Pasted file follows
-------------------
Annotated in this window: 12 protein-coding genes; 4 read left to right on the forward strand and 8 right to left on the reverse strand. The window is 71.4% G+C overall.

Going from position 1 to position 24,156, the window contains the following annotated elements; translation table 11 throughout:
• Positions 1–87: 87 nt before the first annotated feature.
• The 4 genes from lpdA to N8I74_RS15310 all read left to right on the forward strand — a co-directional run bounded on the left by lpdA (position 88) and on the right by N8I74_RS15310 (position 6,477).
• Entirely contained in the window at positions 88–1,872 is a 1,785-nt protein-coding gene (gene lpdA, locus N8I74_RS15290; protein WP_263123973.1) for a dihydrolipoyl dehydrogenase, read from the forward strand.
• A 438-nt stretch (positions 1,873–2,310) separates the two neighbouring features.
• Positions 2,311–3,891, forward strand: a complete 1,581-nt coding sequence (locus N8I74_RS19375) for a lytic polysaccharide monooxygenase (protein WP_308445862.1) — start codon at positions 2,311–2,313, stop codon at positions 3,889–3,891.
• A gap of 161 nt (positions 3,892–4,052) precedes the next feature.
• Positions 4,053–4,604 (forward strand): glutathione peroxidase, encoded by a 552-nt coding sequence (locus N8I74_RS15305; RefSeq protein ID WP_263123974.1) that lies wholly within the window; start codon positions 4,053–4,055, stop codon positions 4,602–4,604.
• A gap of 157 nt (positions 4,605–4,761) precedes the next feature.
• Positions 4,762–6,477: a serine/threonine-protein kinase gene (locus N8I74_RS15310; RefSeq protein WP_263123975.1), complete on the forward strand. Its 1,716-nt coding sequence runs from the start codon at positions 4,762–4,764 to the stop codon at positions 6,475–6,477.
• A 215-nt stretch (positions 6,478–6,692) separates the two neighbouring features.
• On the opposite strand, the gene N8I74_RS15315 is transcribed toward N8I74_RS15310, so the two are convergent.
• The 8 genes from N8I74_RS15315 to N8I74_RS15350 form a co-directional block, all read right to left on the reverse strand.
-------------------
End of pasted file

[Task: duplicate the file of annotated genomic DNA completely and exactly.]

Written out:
Annotated in this window: 12 protein-coding genes; 4 read left to right on the forward strand and 8 right to left on the reverse strand. The window is 71.4% G+C overall.

Going from position 1 to position 24,156, the window contains the following annotated elements; translation table 11 throughout:
• Positions 1–87: 87 nt before the first annotated feature.
• The 4 genes from lpdA to N8I74_RS15310 all read left to right on the forward strand — a co-directional run bounded on the left by lpdA (position 88) and on the right by N8I74_RS15310 (position 6,477).
• Entirely contained in the window at positions 88–1,872 is a 1,785-nt protein-coding gene (gene lpdA, locus N8I74_RS15290; protein WP_263123973.1) for a dihydrolipoyl dehydrogenase, read from the forward strand.
• A 438-nt stretch (positions 1,873–2,310) separates the two neighbouring features.
• Positions 2,311–3,891, forward strand: a complete 1,581-nt coding sequence (locus N8I74_RS19375) for a lytic polysaccharide monooxygenase (protein WP_308445862.1) — start codon at positions 2,311–2,313, stop codon at positions 3,889–3,891.
• A gap of 161 nt (positions 3,892–4,052) precedes the next feature.
• Positions 4,053–4,604 (forward strand): glutathione peroxidase, encoded by a 552-nt coding sequence (locus N8I74_RS15305; RefSeq protein ID WP_263123974.1) that lies wholly within the window; start codon positions 4,053–4,055, stop codon positions 4,602–4,604.
• A gap of 157 nt (positions 4,605–4,761) precedes the next feature.
• Positions 4,762–6,477: a serine/threonine-protein kinase gene (locus N8I74_RS15310; RefSeq protein WP_263123975.1), complete on the forward strand. Its 1,716-nt coding sequence runs from the start codon at positions 4,762–4,764 to the stop codon at positions 6,475–6,477.
• A 215-nt stretch (positions 6,478–6,692) separates the two neighbouring features.
• On the opposite strand, the gene N8I74_RS15315 is transcribed toward N8I74_RS15310, so the two are convergent.
• The 8 genes from N8I74_RS15315 to N8I74_RS15350 form a co-directional block, all read right to left on the reverse strand.